According to Gaba, who directs VA's Patient Safety Center of Inquiry in Palo Alto, fatigue among health care workers probably presents a danger well outside the bounds of what is accepted from any other high-hazard occupation.
The authors included working shorter shifts, and limiting high-intensity work to normal daylight hours among the changes they suggest in their policy analysis. Such changes might promote harmony with the body's natural sleep cycle, and improve patient safety.
"We need to come to grips with this issue, not only for clinicians in training, but for experienced doctors and nurses as well," said Gaba. "Dealing with it is a very complicated business, but we can't just pretend that it's not an issue."
Airline pilots and truck drivers work under strict guidelines to prevent fatigue-related errors, but no comparable comprehensive regulations exist for medical professionals. Although there is no clinical proof that tired doctors and nurses are dangerous for patients, Gaba and Howard say the risk is obvious.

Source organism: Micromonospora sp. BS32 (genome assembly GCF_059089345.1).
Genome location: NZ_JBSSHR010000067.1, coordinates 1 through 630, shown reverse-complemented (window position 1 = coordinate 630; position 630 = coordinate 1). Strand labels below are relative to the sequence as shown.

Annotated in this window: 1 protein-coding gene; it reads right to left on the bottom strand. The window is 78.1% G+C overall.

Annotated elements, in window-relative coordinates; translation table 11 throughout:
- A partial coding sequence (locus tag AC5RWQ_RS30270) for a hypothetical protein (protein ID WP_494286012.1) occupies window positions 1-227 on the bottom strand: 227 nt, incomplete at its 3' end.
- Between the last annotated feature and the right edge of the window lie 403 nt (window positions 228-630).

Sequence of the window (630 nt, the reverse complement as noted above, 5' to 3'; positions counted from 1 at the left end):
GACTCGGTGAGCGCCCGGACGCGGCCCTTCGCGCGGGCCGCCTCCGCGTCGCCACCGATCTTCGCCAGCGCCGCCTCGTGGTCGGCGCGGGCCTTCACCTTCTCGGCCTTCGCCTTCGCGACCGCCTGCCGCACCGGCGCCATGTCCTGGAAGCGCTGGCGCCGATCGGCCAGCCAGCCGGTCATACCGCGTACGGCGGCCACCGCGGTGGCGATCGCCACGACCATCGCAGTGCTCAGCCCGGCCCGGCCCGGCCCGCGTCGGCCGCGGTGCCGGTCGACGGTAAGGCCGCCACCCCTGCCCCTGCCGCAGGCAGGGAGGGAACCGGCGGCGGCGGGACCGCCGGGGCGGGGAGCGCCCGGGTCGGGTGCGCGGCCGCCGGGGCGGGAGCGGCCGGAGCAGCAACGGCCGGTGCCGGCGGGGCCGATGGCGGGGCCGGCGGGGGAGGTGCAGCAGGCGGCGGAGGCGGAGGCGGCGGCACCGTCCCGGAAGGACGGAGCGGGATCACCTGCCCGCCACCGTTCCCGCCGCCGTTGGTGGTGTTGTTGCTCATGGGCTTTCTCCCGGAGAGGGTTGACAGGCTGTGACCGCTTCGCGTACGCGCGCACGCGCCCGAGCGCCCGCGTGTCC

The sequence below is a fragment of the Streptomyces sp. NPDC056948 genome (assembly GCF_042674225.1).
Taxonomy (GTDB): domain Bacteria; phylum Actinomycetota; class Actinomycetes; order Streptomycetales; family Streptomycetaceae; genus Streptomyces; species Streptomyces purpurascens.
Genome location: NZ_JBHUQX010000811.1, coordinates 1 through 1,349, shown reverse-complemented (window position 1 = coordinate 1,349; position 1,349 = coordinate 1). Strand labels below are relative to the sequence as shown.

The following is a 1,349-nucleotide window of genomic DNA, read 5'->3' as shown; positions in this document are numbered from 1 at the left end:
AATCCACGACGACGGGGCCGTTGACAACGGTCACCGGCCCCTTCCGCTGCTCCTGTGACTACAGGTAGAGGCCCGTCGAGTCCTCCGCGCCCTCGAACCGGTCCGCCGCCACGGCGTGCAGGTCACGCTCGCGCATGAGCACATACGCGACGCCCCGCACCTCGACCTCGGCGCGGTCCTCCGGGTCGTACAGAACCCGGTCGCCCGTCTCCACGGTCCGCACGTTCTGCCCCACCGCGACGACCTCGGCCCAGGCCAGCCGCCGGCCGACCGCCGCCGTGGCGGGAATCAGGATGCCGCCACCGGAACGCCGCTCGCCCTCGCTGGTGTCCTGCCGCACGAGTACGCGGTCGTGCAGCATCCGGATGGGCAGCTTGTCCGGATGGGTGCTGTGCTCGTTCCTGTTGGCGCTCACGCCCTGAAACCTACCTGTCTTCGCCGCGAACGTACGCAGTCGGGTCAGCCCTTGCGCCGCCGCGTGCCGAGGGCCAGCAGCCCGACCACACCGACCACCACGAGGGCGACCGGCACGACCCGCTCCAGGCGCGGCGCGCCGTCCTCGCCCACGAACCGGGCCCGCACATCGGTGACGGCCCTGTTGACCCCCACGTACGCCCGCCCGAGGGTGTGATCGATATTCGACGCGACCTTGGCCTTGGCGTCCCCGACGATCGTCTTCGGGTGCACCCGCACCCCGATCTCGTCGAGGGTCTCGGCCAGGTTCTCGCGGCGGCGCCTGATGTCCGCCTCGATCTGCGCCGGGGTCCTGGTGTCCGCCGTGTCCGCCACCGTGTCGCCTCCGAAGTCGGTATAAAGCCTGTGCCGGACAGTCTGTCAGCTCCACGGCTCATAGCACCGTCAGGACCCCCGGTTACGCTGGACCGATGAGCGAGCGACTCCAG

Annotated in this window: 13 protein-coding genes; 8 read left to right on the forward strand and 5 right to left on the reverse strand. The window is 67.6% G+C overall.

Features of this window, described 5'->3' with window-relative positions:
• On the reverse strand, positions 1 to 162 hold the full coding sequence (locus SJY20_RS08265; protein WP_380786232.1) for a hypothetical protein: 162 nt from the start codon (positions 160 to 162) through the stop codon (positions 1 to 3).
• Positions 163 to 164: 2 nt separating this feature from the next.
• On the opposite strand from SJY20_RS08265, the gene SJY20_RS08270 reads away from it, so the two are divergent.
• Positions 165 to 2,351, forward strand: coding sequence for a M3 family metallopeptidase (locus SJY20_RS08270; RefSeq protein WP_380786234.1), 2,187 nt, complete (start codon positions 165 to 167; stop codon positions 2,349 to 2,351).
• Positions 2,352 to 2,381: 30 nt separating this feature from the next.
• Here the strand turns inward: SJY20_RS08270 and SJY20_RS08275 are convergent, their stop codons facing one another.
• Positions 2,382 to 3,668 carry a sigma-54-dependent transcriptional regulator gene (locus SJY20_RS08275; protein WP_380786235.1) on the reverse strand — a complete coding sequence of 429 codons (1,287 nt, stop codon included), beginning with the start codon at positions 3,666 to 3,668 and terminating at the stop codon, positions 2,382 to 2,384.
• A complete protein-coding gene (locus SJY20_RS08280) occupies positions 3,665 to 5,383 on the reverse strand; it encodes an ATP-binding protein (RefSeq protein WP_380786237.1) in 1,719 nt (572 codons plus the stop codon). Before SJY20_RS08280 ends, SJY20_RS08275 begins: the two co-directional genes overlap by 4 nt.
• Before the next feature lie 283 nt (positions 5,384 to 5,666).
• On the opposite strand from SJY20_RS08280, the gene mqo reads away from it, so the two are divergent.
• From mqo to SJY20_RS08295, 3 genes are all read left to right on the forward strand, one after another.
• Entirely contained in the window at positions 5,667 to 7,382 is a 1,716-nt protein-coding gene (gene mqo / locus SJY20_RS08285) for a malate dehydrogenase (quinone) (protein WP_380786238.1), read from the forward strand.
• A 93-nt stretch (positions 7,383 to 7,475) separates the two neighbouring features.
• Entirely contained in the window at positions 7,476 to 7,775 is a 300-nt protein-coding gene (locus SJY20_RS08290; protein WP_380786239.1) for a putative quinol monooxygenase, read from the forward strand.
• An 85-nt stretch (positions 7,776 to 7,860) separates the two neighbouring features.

"It defies logic to think that fatiguerelated impairment doesn't play a significant role in performance and safety issues in the medical field, when so many other industries acknowledge the inherent risks," said Gaba. "We believe, for the same reasons that society regulates and limits fatigue impairment in the interest of safety, that it is a safety issue in health care, too. That goes for the safety of clinicians themselves as wel